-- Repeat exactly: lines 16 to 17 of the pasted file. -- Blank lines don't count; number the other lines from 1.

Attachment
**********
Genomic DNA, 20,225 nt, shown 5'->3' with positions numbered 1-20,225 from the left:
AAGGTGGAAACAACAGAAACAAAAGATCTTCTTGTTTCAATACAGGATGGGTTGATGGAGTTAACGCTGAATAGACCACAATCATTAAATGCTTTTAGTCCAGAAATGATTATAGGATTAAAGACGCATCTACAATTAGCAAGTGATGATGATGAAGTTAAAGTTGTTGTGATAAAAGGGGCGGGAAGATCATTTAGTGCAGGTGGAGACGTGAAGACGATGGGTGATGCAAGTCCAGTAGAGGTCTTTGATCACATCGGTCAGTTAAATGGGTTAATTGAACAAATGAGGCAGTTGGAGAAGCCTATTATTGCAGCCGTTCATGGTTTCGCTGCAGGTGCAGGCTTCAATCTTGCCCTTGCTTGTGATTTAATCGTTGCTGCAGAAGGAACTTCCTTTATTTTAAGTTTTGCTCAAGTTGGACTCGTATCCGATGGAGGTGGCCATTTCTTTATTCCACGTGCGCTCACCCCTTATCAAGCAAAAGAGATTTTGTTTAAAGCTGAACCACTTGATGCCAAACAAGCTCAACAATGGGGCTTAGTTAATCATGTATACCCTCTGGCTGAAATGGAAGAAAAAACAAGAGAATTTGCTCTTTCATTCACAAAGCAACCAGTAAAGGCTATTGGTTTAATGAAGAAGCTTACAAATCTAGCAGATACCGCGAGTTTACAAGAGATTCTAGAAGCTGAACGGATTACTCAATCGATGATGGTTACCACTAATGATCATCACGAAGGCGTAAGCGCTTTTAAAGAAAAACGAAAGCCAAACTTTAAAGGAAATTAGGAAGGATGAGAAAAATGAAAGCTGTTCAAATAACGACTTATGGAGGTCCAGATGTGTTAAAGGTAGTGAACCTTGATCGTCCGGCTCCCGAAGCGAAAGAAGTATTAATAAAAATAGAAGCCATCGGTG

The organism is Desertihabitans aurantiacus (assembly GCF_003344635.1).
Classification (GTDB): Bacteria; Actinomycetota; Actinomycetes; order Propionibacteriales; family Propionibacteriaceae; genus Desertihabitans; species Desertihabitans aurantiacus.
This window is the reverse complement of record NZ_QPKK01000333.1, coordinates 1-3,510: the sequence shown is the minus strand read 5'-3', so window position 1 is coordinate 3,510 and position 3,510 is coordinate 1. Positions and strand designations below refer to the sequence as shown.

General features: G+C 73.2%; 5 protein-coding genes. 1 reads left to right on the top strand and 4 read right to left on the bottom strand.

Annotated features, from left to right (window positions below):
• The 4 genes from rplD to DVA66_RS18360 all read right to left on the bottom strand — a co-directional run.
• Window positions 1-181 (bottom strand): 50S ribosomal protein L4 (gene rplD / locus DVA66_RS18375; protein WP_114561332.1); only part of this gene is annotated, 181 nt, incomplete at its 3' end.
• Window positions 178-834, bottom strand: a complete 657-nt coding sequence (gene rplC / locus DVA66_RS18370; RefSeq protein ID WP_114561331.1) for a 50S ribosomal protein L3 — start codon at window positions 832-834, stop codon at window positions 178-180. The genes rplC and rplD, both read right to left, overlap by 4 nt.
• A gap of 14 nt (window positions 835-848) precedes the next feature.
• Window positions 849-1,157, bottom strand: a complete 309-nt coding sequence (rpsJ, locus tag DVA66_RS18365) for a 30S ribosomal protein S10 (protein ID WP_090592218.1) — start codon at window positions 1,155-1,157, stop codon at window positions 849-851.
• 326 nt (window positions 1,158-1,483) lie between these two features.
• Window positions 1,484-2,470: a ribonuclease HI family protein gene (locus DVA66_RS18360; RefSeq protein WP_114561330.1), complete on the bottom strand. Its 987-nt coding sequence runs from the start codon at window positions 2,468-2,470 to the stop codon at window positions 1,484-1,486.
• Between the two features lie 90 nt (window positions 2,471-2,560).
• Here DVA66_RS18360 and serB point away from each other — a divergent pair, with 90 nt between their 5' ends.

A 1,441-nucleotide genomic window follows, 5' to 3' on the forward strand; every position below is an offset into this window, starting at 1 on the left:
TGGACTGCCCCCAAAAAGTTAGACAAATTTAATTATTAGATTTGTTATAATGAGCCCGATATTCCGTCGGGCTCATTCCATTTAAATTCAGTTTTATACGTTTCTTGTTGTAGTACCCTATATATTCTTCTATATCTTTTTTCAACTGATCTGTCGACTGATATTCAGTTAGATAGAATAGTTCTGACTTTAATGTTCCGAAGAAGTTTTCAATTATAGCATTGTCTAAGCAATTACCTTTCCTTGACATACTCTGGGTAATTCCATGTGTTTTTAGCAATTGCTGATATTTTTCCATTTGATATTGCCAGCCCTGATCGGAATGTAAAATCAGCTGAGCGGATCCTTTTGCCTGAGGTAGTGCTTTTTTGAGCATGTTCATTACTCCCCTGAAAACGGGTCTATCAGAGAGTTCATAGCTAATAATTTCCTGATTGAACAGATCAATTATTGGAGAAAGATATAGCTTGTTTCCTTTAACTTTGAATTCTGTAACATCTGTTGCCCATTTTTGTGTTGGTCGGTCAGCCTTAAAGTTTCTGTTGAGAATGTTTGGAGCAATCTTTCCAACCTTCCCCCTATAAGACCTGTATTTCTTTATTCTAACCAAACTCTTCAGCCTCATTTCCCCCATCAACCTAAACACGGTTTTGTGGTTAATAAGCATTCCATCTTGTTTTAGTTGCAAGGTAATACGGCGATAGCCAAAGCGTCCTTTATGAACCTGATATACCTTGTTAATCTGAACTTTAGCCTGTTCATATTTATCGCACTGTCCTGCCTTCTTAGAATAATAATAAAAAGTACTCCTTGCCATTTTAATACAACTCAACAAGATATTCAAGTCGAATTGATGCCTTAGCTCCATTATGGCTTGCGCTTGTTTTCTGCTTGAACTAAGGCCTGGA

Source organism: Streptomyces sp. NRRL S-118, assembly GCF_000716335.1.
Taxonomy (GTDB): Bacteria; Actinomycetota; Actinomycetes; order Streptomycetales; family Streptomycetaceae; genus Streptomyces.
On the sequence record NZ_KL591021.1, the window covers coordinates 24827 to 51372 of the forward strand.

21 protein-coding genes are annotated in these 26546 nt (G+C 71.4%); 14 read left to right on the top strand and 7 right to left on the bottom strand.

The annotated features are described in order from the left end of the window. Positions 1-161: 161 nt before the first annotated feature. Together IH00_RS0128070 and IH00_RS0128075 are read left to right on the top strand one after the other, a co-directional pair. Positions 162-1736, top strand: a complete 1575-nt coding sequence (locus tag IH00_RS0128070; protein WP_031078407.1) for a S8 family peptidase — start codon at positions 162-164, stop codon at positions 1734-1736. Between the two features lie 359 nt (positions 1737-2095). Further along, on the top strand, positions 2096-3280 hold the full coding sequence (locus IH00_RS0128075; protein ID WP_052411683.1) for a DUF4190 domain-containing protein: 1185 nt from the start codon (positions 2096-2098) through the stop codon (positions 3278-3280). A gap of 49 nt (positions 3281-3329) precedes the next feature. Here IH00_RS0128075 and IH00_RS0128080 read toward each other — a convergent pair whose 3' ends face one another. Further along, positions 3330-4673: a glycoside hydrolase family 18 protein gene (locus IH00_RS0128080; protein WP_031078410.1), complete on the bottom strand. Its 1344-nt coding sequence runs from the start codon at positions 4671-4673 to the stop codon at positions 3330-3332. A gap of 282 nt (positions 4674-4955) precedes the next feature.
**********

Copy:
• Here DVA66_RS18360 and serB point away from each other — a divergent pair, with 90 nt between their 5' ends.

A 1,441-nucleotide genomic window follows, 5' to 3' on the forward strand; every position below is an offset into this window, starting at 1 on the left: